This article reviews recent scholarship on the urban politics of mega-events.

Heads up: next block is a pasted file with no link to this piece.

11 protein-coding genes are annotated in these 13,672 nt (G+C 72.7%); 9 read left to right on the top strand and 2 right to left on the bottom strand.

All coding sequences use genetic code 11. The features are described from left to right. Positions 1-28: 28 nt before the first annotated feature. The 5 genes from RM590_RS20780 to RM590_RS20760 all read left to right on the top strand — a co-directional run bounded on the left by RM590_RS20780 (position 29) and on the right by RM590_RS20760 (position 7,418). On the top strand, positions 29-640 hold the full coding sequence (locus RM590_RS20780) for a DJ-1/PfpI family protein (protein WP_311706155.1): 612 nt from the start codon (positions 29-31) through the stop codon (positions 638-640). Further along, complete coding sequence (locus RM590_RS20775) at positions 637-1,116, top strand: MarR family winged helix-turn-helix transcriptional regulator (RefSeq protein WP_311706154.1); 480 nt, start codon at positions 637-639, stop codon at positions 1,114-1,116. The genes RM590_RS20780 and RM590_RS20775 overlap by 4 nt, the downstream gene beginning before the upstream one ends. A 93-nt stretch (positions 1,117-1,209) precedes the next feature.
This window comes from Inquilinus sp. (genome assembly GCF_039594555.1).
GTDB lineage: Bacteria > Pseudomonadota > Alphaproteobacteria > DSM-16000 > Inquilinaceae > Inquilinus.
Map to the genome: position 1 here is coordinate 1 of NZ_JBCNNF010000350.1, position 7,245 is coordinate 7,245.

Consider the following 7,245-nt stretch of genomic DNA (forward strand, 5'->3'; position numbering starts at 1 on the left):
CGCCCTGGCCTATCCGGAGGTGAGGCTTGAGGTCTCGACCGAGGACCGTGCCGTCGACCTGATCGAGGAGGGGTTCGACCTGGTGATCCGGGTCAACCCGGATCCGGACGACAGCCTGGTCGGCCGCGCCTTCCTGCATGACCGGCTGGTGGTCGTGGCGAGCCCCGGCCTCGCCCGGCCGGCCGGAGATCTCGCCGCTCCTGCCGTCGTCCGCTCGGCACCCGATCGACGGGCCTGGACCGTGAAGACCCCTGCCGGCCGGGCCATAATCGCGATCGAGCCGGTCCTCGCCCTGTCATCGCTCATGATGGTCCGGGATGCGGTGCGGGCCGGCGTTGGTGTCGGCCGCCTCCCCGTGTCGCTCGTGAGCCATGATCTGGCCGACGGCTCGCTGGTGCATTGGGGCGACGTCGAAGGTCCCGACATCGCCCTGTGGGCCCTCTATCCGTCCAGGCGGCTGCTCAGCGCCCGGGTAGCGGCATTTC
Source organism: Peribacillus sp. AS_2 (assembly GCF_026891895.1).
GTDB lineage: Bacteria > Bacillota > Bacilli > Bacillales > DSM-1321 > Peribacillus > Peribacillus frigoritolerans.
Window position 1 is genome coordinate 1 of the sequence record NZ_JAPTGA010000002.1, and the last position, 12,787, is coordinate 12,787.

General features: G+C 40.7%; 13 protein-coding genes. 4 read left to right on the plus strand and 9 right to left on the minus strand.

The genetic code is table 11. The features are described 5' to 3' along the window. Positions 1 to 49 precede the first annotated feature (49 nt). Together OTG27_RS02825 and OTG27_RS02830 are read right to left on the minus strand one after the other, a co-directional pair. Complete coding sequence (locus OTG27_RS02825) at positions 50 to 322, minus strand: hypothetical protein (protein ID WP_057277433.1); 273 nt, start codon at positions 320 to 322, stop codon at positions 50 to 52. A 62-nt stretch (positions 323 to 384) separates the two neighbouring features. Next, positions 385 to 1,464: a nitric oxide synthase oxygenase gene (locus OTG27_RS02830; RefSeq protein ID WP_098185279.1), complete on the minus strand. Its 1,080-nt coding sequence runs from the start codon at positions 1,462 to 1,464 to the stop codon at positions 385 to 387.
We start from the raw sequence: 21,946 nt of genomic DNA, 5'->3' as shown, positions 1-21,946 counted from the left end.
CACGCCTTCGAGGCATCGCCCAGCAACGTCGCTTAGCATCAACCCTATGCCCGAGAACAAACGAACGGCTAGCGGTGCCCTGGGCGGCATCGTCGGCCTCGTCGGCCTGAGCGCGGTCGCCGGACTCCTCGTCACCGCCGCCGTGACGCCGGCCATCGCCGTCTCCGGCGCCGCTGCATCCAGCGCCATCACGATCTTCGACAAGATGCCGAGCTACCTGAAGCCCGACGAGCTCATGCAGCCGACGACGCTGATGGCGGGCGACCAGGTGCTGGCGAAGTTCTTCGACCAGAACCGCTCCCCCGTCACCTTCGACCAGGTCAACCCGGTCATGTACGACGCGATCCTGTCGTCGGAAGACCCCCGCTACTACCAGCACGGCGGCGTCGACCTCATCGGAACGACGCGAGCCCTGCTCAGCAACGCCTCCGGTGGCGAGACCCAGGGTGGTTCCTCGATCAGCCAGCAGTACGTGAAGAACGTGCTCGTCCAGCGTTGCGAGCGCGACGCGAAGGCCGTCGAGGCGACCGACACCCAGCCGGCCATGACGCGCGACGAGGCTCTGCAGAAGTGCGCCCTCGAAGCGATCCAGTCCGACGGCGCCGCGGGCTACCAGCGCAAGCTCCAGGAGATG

Mega-events have long been promoted as drivers of urban development, based on their potential to generate beneficial legacies for host cities. Yet the mega-event industry is increasingly struggling to find cities willing to host. Political arguments that promote mega-events to host cities include narratives about mega-event legacy—the potential for events to generate long-term benefits—and mega-event leveraging—the idea that cities can strategically link event planning to other policy agendas. In contrast, the apparent decline in interest among potential host cities stems from two political shifts: skepticism toward the promises made by boosters, and the emergence of new kinds of protest movements. The article analyzes an example of largely successful opposition to mega-events, and evaluates parallels between the politics of mega-events and those of other urban megaprojects.
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